Most small computers of recent vintage lack "traditional" RS-232 compatible serial communication ports. This makes the connection of Teletype machines to such computers somewhat difficult. While "USB to serial" converters are widely available, few such devices will operate at the low baud rates required by the mechanical Teletype machines.
We have developed a means for dealing with this annoyance.
The Silicon Laboratories CP2102
The Silicon Laboratories CP2102 chip, which is a single-chip device for bridging USB ports to serial connections in current production, is capable of operating at slow baud rates if suitably configured. Here we are using the Silicon Laboratories CP2102-EB evaluation board, which has a DB-9 connector on one end and a USB connector on the other. This product sells for $29, including board, driver disk, and cables,, but without a case.
Reconfiguring the device for 45 baud.
Plugged into a Windows machine, this device will become a COM4 port. It will not, as delivered, run at 45.45 baud. To do that, it must first be reconfigured. Reconfiguring the device is performed with a program provided by Silicon Laboratories, the CP201x Baud Rate Reconfiguration Utility.
Once you have done this, the device will thereafter use the baud rate you set (45 baud) when asked to operate at 600 baud by an application program. This configures the device itself, not the Windows machine using it. So once that's set, you can use it on other computers, including non-Windows machines.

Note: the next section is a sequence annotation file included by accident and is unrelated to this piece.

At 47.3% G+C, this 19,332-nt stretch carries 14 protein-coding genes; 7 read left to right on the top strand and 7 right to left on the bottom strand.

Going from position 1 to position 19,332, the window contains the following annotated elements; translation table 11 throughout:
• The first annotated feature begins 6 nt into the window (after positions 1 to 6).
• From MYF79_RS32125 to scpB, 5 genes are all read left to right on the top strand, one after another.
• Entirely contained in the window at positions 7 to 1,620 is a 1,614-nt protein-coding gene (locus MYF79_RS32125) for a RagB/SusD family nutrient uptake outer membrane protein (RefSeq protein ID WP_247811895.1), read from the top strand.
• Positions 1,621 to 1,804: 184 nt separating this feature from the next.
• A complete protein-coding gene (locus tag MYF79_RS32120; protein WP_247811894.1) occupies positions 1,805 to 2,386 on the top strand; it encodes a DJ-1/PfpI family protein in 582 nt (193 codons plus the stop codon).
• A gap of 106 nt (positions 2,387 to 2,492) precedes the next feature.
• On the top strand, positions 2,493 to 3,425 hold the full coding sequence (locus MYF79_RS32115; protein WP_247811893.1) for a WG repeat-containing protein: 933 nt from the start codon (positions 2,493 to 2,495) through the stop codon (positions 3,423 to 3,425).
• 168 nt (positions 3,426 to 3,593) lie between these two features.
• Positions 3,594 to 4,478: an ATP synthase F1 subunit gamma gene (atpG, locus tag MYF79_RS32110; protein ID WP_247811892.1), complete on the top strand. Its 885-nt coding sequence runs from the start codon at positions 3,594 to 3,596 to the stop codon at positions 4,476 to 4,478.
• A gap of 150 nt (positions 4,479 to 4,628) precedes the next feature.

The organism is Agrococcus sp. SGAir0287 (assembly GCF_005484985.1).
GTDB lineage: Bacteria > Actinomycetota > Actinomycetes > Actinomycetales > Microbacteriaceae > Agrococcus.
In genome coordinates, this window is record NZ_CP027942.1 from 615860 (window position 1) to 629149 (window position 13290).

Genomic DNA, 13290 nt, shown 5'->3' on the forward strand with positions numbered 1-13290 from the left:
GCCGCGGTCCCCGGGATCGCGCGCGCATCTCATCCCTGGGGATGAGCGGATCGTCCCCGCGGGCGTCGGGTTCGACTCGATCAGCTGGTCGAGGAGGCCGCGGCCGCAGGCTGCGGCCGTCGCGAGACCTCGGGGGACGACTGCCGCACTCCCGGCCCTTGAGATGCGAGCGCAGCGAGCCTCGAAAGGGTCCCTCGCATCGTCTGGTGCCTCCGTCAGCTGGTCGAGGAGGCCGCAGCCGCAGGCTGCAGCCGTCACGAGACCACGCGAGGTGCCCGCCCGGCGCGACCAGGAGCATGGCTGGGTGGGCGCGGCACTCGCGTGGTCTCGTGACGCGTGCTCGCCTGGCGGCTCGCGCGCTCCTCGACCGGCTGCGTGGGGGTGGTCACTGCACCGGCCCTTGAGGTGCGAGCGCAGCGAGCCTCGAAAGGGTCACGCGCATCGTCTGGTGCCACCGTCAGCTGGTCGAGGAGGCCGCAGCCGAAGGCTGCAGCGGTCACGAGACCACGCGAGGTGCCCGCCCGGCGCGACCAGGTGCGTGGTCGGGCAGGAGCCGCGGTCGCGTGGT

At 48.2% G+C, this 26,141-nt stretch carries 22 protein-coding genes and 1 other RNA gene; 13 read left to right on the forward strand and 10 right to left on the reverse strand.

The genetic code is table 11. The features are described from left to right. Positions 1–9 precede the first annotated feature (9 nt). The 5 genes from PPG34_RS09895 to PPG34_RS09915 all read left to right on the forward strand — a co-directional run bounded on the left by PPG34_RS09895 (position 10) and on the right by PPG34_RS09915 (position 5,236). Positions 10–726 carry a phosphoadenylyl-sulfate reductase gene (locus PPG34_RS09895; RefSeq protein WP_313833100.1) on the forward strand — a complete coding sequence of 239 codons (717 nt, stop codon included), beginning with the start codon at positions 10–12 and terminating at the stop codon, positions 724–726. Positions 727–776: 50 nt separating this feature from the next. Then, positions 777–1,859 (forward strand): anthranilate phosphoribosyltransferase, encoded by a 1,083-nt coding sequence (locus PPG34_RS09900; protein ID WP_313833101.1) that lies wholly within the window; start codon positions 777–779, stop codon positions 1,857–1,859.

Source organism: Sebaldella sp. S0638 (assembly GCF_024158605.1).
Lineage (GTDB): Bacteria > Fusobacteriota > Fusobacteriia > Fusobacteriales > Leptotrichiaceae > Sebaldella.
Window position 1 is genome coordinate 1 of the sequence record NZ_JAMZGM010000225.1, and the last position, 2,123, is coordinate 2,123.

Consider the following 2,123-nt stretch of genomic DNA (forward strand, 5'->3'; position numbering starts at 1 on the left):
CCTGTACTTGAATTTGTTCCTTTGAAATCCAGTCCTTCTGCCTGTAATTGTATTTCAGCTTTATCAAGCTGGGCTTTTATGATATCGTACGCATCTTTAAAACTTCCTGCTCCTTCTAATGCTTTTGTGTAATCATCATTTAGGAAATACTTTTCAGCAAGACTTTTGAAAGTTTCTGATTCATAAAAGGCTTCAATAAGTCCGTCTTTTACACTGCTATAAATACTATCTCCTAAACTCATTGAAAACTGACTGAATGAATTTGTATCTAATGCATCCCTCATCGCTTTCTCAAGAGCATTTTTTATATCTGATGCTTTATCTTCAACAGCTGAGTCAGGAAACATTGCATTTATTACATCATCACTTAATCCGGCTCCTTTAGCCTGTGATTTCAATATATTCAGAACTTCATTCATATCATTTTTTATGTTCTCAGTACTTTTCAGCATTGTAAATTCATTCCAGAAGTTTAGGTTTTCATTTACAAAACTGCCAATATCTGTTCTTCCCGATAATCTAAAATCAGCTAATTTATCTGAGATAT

Notes on using this device
This device is well-behaved on the input buffering side, and will deliver queued characters after a 1ms delay. It is not necessary to change the USB Receive Time Timeout for this device.
The device does have a large output buffer, enough for almost a minute of typing at 45 baud. This can be annoying in interactive applications. Unfortunately, the buffer size does not seem to be a configurable option. We have found it necessary to flush the output buffer when the user wants to input and the Teletype is already typing. On Windows, this is a standard function. The stock USB driver for Linux does not support flushing, so we set the device to a very high baud rate for a fraction of a second to flush queued output.
We've used this device with both a Windows PC and with a Linux EeePC 2G Surf, a very small subnotebook.
Using other devices which contain this part
There are other USB to serial converters on the market which use this part. However, they may "lock" the part during manufacturing so that the parameters cannot be changed as above. The evaluation board is "unlocked', and so the baud rate tables can be changed as desired. If you find a USB to serial port device which uses this chip and which can be configured with the Baud Rate Reconfiguration Utility, please let us know.
June 14, 2011